HDF5 is your big training set helper

As we have discussed before here in our ongoing explanation of deep learning system, one of the key things that helped the current deep learning neural net revolution actually move forward was access to very large training sets. Could be images, could be speech samples, could be text corpus, could be what ever you are trying to learn the statistics of with your neural net.

So what is HDF5?

It's a library api designed to work with very large collections of heterogenous data. It's specificlly built around fast I/O processing. It supports n-dimensional data sets. Each element in a dataset could itself be a complex object if you want it to.  It's cross platform. It's a portable format, no vender lock-in. All data and meta data can be stored in one file. The list goes on.

In some sense it's like a custom file system designed for fast access to data sets that can't fit in memory.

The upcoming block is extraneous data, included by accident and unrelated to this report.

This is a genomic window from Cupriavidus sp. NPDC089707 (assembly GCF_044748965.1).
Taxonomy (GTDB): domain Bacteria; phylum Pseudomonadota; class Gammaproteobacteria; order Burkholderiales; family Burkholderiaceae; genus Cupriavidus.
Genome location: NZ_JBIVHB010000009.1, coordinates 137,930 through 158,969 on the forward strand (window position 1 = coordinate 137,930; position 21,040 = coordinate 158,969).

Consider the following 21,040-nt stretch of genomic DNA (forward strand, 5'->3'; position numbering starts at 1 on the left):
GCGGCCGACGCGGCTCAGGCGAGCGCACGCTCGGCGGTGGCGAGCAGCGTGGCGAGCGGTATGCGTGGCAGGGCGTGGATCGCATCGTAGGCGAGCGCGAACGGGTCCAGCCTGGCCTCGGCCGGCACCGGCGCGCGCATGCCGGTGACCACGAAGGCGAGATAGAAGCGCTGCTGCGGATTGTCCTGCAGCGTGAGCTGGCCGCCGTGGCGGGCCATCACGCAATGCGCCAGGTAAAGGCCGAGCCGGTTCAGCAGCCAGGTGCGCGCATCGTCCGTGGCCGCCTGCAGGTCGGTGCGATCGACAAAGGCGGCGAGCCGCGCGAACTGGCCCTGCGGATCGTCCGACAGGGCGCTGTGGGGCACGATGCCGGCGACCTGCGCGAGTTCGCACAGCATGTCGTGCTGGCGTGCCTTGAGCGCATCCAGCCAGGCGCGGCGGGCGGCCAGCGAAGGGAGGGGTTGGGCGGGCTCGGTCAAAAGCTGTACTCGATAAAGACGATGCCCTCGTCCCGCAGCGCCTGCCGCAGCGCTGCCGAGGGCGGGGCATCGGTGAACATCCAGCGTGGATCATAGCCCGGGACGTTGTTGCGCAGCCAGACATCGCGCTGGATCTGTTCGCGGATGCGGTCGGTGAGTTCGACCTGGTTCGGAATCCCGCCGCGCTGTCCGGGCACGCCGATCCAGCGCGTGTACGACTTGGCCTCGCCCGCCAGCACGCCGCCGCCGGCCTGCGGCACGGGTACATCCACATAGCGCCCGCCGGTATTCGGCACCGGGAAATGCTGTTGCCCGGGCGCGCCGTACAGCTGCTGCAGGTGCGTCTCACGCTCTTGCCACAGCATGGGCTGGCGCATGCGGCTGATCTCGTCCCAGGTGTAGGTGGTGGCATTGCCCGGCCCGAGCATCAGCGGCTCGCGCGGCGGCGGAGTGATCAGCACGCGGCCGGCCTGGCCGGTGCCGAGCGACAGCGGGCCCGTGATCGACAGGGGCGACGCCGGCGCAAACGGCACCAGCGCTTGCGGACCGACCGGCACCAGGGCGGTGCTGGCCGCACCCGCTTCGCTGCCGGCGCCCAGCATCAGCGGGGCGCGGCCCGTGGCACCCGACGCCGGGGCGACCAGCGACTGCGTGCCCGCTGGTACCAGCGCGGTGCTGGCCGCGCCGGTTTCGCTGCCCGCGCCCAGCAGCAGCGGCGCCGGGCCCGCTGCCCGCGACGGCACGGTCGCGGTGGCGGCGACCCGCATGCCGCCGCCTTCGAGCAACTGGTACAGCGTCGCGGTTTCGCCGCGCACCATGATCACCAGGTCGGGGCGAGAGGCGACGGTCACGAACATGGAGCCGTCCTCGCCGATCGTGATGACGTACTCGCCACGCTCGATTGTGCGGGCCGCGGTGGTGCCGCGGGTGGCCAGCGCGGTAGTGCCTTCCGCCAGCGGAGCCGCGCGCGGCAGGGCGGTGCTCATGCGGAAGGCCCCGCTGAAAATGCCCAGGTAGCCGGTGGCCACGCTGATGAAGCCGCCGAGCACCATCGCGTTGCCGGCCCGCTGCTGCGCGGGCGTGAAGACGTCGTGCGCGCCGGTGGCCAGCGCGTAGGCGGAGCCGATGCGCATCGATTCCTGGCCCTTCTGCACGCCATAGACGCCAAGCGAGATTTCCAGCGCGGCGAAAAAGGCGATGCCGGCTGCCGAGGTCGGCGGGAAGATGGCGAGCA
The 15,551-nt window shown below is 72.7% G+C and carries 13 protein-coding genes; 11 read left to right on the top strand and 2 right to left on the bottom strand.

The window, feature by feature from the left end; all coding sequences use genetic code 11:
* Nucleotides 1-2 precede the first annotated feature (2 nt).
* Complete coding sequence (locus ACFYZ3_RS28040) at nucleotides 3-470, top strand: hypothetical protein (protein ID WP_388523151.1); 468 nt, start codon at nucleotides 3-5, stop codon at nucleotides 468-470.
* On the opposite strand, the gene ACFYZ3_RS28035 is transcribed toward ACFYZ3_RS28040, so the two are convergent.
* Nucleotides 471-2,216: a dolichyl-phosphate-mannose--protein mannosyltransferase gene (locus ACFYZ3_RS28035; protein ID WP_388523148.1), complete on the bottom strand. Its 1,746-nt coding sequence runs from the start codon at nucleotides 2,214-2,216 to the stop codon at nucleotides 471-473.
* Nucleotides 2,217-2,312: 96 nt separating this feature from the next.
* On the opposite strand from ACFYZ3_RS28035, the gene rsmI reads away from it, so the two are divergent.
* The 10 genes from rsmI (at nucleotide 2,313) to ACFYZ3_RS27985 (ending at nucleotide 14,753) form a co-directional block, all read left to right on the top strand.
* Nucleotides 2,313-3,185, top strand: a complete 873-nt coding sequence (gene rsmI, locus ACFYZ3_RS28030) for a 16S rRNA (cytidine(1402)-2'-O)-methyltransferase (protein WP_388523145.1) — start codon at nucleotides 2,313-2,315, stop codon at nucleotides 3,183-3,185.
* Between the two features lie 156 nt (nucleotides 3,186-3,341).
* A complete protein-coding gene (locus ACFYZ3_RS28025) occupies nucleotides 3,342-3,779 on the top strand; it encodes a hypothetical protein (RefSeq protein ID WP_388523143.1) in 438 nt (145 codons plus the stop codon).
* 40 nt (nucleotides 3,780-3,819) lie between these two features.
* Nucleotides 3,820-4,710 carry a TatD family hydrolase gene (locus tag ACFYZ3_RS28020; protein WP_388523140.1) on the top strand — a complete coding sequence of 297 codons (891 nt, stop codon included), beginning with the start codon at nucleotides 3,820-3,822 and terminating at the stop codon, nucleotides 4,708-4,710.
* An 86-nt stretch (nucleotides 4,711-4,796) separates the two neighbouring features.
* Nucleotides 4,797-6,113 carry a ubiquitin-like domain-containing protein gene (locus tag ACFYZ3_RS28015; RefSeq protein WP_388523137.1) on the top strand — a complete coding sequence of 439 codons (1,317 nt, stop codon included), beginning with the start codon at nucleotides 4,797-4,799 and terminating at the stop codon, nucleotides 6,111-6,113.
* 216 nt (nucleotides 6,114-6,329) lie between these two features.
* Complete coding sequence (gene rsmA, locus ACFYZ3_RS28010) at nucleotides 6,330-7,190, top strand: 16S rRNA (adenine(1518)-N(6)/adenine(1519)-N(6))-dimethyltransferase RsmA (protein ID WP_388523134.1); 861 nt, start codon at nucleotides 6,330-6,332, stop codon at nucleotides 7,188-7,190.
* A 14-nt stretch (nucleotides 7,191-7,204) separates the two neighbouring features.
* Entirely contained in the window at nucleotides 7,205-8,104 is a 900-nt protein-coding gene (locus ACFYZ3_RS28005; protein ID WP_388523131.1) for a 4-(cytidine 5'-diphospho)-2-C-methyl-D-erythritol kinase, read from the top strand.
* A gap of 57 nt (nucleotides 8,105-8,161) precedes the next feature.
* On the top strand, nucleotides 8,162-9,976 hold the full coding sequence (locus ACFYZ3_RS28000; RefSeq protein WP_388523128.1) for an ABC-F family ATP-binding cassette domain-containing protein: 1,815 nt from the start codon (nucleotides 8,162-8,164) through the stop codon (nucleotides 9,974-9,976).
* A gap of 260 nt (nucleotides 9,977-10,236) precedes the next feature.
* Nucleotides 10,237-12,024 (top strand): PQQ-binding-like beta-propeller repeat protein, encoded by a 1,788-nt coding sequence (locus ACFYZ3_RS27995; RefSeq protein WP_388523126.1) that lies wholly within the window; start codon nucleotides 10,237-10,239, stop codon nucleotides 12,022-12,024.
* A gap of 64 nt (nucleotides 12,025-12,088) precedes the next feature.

But wait, you say, i already have a file system. And it's pretty straightforward to use. Why do i need another one?

Rebecca Stone has a great tutorial that explains why. She also provides a good 'lets use HDF5 with Python' set of code examples to show how to interface to it. We're going to steal from her tutorial a little bit below.

So, let's contrast the storage time for storing 100,000 images associated with a training set. Now you could certainly just write them all out to disk as PNG images. Or, you could use HDF5 and store them the way it works.
The read time graph is also very similar. Hopefully it is now obvious why HDF5 might be of interest to you. Especially if you are interested in working with Google sized training sets for your neural net.

And of course there is a nice Python interface to HDF5.

We'll be more specifically discussing how to work with HDF5 when training deep learning nets using Keras in future posts.

So what's the tradeoff you might be thinking. Surely there is no free lunch. And yes, you are trading off additional disk space for that fast access when using HDF5.


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